As an extension to the C-Print
captioning trial undertaken in term 4, 2014, VDEI is again trialling the use of
C-Print captioning in schools. This trial with students in years 10, 11 and 12
will further investigate the implementation of the program. It will also
provide further information on the characteristics of students who most benefit
from captioning as well as information that should be communicated to schools
to optimally prepare them to use captioning services. An evaluation of
the trial will add to findings from the use of real-time captioning in schools
and the benefits of captioning in the classroom. There are four schools participating in the
trial in 2015.
What is C-Print?
C‐Print is a speech‐to‐text
captioning technology and service that is used as communication access support
for individuals who are deaf and hard of hearing. It was developed at the
National Technical Institute for the Deaf, a College of Rochester Institute of
Technology. The basis of C‐Print is printed text of spoken
English displayed in real time. C-Print services can be provided in the
classroom or from a remote location. The C-Print system can operate from laptop to
laptop, laptop to computer monitor, laptop to smartphone or laptop to tablet.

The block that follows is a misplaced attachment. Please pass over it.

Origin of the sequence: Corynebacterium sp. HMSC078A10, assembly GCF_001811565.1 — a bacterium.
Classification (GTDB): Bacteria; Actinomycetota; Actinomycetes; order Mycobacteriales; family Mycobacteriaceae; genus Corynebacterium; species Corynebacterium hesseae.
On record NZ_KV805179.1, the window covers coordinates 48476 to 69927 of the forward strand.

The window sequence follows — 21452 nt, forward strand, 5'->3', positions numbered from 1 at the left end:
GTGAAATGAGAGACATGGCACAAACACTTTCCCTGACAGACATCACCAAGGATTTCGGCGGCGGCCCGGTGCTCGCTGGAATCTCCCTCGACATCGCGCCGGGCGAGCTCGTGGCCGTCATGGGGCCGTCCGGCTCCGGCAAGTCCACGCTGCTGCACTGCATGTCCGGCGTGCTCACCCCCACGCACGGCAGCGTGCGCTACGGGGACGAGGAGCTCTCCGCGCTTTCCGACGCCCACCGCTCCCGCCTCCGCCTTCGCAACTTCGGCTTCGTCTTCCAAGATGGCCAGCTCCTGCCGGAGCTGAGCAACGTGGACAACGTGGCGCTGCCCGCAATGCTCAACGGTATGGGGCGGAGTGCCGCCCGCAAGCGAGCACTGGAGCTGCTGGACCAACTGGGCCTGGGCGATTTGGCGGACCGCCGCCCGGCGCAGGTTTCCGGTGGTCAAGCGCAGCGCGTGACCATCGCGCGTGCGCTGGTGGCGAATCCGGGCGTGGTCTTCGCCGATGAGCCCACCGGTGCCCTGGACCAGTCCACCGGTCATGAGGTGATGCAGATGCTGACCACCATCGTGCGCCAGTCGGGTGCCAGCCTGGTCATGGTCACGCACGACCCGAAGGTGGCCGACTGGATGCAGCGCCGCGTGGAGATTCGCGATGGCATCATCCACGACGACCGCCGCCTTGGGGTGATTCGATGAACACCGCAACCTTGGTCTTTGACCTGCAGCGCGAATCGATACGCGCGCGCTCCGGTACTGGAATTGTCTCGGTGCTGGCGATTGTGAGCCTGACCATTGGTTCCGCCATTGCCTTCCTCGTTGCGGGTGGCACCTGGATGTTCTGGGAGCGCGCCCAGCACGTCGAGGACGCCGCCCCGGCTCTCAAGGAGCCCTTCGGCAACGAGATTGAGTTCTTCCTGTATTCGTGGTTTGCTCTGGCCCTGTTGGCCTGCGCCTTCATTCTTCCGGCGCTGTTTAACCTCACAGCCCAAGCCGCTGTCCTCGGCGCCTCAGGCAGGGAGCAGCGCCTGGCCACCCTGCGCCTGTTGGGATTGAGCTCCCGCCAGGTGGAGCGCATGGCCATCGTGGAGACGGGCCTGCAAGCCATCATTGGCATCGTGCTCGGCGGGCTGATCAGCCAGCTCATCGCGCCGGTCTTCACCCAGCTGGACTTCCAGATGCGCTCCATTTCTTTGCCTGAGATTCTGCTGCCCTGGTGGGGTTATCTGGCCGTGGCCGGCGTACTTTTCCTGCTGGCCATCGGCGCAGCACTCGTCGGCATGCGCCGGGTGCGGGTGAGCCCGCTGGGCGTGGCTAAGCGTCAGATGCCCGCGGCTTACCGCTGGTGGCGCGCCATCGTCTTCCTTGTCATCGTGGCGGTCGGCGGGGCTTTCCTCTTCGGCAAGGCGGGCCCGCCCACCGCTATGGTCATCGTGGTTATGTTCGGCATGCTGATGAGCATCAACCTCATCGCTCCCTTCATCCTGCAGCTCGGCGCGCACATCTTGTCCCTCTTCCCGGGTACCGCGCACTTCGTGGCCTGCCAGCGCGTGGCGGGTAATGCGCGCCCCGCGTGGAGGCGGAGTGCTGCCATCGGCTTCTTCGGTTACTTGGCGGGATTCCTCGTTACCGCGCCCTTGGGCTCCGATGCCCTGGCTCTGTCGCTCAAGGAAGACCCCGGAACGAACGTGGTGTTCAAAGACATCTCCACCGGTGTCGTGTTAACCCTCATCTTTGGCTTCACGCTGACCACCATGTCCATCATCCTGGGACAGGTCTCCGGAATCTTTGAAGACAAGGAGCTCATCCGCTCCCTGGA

is a keyboard based system in which a trained service provider produces
captions using a standard keyboard. The captionist uses computerized
abbreviations which are primarily based on phonetics rules but also include
full words. Captionists do not have to memorize all the
abbreviations in the system. They learn a set of phonetic rules that are
applied to English words in the system’s dictionary. The software allows
for the abbreviation to appear as a full word on the student’s screen.
C-Print captionist is trained to include as much information as
possible, generally providing a meaning-for-meaning translation of the spoken
English content. Training includes strategies for eliminating redundancies,
identifying the most salient points, listening actively and condensing and
organising information, as well as using phonetic based abbreviation software.
Is C-Print the same as real-time captioning?
provides a verbatim transcript of the lesson as it is happening. C-Print is a
meaning-for-meaning translation where the captionist uses text-condensing
strategies rather than providing a verbatim transcription. Each method can be
used with other accommodations required by the student, with the translation
providing access to information during classes and the notes being available to
be used afterwards for revision, review and as a focus for teaching.
of C-Print abbreviations:
25th August 2014
An example of how C-Print uses a meaning-for-meaning transcript:
25th August 2014